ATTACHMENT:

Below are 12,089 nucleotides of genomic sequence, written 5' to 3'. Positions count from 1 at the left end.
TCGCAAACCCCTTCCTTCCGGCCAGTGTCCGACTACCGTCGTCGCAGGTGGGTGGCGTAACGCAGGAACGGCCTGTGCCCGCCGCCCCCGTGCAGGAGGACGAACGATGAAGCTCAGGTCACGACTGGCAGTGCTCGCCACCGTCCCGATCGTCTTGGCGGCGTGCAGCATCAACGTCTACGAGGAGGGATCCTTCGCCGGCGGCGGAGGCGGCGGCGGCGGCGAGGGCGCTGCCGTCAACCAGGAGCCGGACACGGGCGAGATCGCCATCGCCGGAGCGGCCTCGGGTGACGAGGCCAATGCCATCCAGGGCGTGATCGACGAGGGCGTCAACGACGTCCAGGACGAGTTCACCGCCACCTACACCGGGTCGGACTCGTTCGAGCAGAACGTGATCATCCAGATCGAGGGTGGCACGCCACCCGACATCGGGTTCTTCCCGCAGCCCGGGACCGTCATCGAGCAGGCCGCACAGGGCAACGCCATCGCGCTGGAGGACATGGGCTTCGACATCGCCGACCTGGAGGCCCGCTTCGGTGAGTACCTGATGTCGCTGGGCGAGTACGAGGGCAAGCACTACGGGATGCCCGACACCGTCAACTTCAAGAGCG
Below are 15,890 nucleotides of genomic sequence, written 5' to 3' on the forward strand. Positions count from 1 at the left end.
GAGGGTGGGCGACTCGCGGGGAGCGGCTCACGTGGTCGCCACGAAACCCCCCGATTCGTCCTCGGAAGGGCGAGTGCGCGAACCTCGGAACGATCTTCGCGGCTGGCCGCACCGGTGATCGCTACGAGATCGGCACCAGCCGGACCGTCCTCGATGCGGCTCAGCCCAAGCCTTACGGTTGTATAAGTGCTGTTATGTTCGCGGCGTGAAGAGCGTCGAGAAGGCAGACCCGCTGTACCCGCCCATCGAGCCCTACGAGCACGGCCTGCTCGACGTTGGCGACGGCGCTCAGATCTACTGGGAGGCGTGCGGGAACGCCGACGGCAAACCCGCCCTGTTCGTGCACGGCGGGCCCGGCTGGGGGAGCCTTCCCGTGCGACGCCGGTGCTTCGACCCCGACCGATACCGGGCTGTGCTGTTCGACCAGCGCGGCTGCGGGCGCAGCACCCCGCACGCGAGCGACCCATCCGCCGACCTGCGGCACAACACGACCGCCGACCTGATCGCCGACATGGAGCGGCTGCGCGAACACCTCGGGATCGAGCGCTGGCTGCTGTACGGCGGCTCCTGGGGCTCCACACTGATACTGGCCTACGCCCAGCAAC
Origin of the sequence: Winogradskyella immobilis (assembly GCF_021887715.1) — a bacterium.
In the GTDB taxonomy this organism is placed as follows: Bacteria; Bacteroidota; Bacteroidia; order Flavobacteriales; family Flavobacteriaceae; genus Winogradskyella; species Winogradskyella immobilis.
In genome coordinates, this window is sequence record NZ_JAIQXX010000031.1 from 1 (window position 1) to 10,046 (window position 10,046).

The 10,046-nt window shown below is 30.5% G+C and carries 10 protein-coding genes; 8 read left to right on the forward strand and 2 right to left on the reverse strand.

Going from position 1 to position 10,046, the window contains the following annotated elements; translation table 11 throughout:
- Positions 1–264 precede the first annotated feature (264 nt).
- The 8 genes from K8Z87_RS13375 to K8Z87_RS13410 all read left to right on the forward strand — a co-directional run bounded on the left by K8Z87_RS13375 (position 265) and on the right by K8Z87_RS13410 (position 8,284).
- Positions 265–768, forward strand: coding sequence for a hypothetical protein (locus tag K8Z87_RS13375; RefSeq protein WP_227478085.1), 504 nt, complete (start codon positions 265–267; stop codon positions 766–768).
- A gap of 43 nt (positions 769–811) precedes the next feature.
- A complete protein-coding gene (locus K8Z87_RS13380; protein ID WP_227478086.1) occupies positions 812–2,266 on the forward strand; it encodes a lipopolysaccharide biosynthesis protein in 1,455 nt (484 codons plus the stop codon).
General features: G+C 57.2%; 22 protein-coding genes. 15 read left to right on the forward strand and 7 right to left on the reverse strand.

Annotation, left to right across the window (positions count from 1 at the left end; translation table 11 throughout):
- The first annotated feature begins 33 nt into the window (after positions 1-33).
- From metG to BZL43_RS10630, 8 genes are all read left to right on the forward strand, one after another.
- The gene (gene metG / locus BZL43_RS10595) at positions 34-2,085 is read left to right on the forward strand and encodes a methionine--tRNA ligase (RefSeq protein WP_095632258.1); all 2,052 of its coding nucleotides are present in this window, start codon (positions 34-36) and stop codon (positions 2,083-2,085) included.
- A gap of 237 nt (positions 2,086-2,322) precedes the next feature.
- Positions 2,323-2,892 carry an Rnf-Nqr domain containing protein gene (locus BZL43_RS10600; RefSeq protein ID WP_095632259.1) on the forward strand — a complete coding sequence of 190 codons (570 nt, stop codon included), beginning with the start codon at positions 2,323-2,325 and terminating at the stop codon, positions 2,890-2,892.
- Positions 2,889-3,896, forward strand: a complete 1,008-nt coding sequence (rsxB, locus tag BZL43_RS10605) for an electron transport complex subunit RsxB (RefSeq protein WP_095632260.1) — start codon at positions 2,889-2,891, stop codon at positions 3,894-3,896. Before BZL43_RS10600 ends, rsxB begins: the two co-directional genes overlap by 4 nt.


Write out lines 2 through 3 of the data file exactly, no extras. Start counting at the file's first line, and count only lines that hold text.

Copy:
TCGCAAACCCCTTCCTTCCGGCCAGTGTCCGACTACCGTCGTCGCAGGTGGGTGGCGTAACGCAGGAACGGCCTGTGCCCGCCGCCCCCGTGCAGGAGGACGAACGATGAAGCTCAGGTCACGACTGGCAGTGCTCGCCACCGTCCCGATCGTCTTGGCGGCGTGCAGCATCAACGTCTACGAGGAGGGATCCTTCGCCGGCGGCGGAGGCGGCGGCGGCGGCGAGGGCGCTGCCGTCAACCAGGAGCCGGACACGGGCGAGATCGCCATCGCCGGAGCGGCCTCGGGTGACGAGGCCAATGCCATCCAGGGCGTGATCGACGAGGGCGTCAACGACGTCCAGGACGAGTTCACCGCCACCTACACCGGGTCGGACTCGTTCGAGCAGAACGTGATCATCCAGATCGAGGGTGGCACGCCACCCGACATCGGGTTCTTCCCGCAGCCCGGGACCGTCATCGAGCAGGCCGCACAGGGCAACGCCATCGCGCTGGAGGACATGGGCTTCGACATCGCCGACCTGGAGGCCCGCTTCGGTGAGTACCTGATGTCGCTGGGCGAGTACGAGGGCAAGCACTACGGGATGCCCGACACCGTCAACTTCAAGAGCG
Below are 15,890 nucleotides of genomic sequence, written 5' to 3' on the forward strand. Positions count from 1 at the left end.